Saturday, February 25, 2006


Q. i was wondering what you have to say about a 50 y/o male with a viral load never above 400, but cd4 ranges of 100-200 over the last 5 years.

A. Rare, but described. It used to be referred to as "slow, low", meaning people who are infected and took a big hit early with their CD4 count, but then are stable at low counts with low viral (primarily) or undetectable viral loads. It was thought that their virus replicated at a much slower rate.
--Dr. Holodniy

so i'm a rare breed eh.

Wednesday, February 22, 2006

San Francisco - Folsom Street

Saturday, February 18, 2006

August 1979

i remember this because of hurricane david, being in fort lauderdale at the time. and of course, being a hurricane of the same name i have made it more memorable than usual. but i can say i was in fort lauderdale in 1979 during that year. where i went after that i'm not sure. i'll have to meditate on it a while longer.

Wednesday, February 08, 2006

itunes is choking

i'm trying to put 3600 tunes into itunes. it's choking. bad.

could this be real??

Researchers, including a BYU scientist, believe they have found a new compound that could finally kill the HIV/AIDS virus, not just slow it down as current treatments do.

And, unlike the expensive, drug cocktails 25 years of research have produced for those with the deadly virus, the compound invented by Paul D. Savage of Brigham Young University appears to hunt down and kill HIV.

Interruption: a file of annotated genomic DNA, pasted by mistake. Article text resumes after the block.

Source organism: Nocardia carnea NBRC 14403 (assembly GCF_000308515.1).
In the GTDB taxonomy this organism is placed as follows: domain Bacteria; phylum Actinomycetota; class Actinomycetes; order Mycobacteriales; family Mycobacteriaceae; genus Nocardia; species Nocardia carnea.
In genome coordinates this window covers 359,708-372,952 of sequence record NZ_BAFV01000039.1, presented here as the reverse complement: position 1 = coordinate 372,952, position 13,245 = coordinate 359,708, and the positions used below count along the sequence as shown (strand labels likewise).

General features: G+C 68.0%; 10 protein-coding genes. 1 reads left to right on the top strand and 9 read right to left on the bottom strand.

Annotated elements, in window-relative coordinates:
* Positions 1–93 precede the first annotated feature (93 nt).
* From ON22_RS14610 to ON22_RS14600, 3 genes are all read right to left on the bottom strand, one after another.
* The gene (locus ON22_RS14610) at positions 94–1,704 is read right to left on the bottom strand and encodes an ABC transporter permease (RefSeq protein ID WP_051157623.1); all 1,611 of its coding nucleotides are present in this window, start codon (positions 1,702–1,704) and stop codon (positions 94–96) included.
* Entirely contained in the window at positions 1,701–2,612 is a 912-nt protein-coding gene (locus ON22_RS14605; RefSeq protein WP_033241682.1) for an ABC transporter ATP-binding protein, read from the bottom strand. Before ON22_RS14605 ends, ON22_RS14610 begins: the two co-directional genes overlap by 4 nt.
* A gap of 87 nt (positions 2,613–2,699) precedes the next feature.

Although so far limited to early test tube studies, CSA-54, one of a family of compounds called Ceragenins (or CSAs), mimics the disease-fighting characteristics of anti-microbial and anti-viral agents produced naturally by a healthy human immune system.

Under a study sponsored by Ceragenix Pharmaceuticals, Savage and his colleagues developed and synthesized the compound for Vanderbilt University's School of Medicine. In his Nashville, Tenn., laboratories, Derya Unutmaz, an associate professor of Microbiology and Immunology, tested several CSAs for their ability to kill HIV.

While issuing a cautious caveat about his early results, Unutmaz acknowledged Monday that CSAs could be the breakthrough HIV/AIDS researchers have sought for so long.